A Vancouver Island marmot is back in custody after hitting the trail, most likely looking for love.
Vancouver Island marmots are few and far between, so it’s no surprise that Camas, a young male originally released last year on Gemini Mountain, southwest of Nanaimo, didn’t hang around long when he discovered his prospects of finding a mate were slim to none.
At least that’s a theory Adam Taylor, executive director of the Marmot Recovery Foundation, is working with to to explain why Camas went walkabout.
Camas was bred and raised in captivity at the Calgary Zoo as part of a recovery effort to raise the species’ population, which the foundation estimates is about 200.
Marmots are tracked via radio signals emitted from tiny surgically implanted radio transmitters, which within the limitations of the technology, give a sense of the animals’ movements. Taylor said after being released on Gemini Mountain, Camas almost immediately headed over to nearby Green Mountain.
“There he encountered another marmot and he settled down, hibernated there, and we really thought this was going to be his home,” Taylor said. “And then, this spring, we were having a really hard time pinning him down … we couldn’t figure out why and then, [July 5], we got a report from a fellow in Errington saying I’ve got this marmot in my backyard and sent us a couple of pictures and, sure enough, there’s this Vancouver Island marmot in their backyard.”
The foundation immediately sent a team which trapped the marmot in a neighbouring backyard, ending a journey that started about May 29, which was the last time researchers had caught a radio signal. Taylor said the foundation team wasn’t sure the marmot they’d caught was Camas until they were able to check his ear tags.
“So, 30-plus kilometres from his home – that’s a straight-line distance – he’d wandered through the mountains to end up in somebody’s backyard…” Taylor said. “As to why he took to roaming, we don’t have a positive answer for you because I can’t ask him, but there’s a pretty decent idea. He’s a young male and young males often disperse from their natal colonies looking for mates.”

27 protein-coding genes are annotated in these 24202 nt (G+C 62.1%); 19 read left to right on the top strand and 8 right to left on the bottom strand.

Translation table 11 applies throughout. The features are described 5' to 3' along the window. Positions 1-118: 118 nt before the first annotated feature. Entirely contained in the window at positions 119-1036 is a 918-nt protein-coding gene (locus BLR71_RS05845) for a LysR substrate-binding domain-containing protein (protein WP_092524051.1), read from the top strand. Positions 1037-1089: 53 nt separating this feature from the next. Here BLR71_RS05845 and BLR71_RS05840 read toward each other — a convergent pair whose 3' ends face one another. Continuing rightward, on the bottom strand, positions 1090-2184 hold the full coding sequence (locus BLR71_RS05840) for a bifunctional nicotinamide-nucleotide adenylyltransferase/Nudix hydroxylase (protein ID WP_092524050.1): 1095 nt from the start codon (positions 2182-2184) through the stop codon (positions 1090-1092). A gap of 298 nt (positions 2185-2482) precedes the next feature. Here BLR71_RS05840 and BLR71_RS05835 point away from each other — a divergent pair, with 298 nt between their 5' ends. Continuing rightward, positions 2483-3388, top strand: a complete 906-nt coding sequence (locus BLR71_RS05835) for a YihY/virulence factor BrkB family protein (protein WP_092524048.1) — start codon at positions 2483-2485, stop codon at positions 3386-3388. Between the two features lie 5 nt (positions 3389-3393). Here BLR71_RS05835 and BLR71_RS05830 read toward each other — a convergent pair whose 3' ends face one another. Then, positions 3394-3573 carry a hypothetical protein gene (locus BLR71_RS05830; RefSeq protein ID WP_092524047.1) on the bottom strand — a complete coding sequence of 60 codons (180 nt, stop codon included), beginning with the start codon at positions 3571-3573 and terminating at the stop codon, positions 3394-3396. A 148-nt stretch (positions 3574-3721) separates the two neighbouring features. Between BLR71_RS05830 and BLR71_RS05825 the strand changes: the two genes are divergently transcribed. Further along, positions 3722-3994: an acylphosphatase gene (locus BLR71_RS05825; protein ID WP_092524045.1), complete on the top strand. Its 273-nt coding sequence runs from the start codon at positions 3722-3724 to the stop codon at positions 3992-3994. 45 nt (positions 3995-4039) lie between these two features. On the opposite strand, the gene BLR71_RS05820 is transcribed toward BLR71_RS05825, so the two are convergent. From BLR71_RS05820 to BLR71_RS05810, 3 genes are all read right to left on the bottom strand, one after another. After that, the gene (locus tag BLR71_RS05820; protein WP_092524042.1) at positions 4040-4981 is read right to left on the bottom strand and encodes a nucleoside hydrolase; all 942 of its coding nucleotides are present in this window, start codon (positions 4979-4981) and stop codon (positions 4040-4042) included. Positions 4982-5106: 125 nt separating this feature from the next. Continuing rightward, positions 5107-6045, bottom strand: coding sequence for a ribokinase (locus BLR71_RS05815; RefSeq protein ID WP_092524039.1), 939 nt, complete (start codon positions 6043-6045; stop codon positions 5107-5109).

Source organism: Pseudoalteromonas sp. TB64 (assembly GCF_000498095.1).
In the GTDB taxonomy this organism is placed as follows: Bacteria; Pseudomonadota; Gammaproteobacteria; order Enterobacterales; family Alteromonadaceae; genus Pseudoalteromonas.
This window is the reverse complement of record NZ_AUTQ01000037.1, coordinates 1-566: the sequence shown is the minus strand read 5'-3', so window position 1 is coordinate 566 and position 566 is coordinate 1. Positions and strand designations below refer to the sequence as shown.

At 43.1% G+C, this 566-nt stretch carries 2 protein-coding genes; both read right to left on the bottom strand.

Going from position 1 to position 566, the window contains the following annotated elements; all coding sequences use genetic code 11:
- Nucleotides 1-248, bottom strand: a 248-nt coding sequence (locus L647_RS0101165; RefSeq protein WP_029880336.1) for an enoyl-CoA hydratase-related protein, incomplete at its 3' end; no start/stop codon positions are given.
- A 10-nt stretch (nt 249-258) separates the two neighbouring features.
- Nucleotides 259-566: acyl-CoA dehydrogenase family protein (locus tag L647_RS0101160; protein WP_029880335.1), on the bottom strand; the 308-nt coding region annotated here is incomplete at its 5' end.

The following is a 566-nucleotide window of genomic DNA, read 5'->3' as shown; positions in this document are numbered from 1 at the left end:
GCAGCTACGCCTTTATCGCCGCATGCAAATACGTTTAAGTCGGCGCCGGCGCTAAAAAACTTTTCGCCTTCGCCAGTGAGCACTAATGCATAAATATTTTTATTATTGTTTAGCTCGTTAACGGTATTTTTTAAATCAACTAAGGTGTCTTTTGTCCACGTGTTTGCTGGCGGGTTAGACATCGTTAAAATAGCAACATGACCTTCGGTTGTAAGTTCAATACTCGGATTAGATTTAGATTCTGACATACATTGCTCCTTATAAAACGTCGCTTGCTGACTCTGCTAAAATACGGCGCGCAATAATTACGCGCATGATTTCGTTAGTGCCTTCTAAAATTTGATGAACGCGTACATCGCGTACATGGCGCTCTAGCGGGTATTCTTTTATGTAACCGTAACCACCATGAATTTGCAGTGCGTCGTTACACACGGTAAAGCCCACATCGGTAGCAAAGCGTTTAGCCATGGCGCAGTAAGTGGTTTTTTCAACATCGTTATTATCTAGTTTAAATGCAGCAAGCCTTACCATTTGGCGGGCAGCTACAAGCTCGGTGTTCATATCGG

Taylor said if the other marmot on Green Mountain was the same sex or if another adult male had moved into the area and started to mate with the only female there, that would leave Camas with pretty slim prospects for reproducing, so it’s not surprising that he would move on.
“What is surprising is they don’t get lost more often,” he said. “You have to imagine, Vancouver Island marmots are still phenomenally rare on the landscape. We’ve got a couple hundred of them, total, in the wild and they’re stretched over this really vast landscape … living in these small meadows on the tops of mountains … Camas went the wrong way and just kept going.”
It’s also surprising, Taylor said, that the marmot descended to such a low elevation, although it has happened before. Bamfield Marine Sciences Centre students found one on a beach there, while another was found in a rock quarry near Nanaimo.
“I know 30 kilometres doesn’t sound like much, but this terrain, these are pretty serious up-and-down mountains, so he covered a lot of ground really fast…” Taylor said. “Marmots aren’t particularly well-adapted to surviving in the forest. Where they can’t see their predators, they’re at a real disadvantage and we know that their survival rates are really low, so he’s certainly a survivor and managed it, but I don’t know how much longer he would have lasted.”
Taylor said the foundation is incredibly grateful to the people who reported the marmot’s arrival in their yard. Camas is now at the Tony Barrett Mount Washington Recovery Centre where researchers will keep an eye on him for a while to make certain he’s healthy before he is re-released later this month.